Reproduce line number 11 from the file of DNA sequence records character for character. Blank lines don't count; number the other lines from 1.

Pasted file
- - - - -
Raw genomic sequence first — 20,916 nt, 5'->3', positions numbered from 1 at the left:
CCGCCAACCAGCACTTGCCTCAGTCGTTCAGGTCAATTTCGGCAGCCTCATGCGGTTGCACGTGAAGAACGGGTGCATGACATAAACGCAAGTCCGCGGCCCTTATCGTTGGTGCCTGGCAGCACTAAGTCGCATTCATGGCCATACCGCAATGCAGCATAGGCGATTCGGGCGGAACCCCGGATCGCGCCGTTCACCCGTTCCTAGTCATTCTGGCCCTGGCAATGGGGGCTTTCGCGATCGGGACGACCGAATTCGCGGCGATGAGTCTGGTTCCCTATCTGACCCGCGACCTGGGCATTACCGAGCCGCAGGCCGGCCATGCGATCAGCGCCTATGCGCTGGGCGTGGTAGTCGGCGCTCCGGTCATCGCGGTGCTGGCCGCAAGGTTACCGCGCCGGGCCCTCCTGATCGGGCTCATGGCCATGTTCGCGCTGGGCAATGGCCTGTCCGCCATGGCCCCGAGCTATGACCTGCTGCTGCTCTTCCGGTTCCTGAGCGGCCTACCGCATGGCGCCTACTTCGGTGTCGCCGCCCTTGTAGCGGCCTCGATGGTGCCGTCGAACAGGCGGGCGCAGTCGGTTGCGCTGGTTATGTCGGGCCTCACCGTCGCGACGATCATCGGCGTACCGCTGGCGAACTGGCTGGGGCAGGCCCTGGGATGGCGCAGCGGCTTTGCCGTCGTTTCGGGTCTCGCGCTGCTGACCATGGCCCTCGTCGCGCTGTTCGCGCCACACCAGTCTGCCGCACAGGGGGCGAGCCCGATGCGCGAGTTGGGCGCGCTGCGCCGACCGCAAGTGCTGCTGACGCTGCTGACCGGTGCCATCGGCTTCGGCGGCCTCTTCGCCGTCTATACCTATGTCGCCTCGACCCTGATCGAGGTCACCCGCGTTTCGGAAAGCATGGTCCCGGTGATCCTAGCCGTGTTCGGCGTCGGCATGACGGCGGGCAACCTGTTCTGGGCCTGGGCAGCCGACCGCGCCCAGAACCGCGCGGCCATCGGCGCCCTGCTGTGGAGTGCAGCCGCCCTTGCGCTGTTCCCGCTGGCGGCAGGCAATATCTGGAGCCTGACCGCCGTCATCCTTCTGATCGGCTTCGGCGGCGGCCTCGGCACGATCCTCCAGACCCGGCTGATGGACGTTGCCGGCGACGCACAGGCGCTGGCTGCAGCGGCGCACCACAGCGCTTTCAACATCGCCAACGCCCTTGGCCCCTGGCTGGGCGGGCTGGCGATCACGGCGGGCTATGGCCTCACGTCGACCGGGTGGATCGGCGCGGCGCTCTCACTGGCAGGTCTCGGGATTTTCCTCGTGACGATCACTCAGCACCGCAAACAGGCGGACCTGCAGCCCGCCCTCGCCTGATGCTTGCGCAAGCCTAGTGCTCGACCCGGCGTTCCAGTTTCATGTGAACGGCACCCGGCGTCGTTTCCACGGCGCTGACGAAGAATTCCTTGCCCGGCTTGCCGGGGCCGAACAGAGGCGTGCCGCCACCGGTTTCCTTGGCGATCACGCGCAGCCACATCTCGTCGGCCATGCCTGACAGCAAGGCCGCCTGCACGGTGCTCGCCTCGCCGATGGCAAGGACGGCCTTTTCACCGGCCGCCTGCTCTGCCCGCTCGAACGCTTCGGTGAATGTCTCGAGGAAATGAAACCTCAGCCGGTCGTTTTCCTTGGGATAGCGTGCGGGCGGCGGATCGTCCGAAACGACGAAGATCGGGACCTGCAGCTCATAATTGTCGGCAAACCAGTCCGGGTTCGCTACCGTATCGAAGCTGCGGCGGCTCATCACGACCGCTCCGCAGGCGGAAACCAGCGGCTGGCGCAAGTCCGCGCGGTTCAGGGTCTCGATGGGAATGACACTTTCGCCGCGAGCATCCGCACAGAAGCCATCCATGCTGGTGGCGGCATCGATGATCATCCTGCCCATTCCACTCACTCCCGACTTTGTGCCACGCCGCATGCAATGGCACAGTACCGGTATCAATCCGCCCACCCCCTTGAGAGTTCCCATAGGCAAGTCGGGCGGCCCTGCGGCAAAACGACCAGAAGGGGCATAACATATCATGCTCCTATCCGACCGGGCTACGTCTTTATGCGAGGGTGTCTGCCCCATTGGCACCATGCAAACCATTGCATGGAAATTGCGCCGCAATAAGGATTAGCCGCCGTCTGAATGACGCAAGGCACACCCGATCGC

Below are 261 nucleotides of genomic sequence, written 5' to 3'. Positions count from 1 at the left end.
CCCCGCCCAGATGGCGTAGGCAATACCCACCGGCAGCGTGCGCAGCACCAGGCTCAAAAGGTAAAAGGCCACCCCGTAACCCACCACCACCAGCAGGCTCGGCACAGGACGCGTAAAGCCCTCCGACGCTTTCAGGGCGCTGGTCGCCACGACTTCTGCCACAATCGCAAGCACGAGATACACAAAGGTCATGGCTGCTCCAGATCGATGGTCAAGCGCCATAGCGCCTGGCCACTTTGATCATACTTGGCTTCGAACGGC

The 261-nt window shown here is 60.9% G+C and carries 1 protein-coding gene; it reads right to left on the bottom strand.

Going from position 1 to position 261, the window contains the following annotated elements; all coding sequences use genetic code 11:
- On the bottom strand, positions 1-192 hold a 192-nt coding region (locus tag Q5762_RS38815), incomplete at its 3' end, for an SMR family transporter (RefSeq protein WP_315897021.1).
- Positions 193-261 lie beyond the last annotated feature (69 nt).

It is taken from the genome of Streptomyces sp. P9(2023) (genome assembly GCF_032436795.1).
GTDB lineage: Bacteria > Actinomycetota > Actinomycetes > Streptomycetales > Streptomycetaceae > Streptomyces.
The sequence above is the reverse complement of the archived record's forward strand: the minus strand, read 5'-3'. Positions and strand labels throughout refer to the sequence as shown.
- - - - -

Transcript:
The sequence above is the reverse complement of the archived record's forward strand: the minus strand, read 5'-3'. Positions and strand labels throughout refer to the sequence as shown.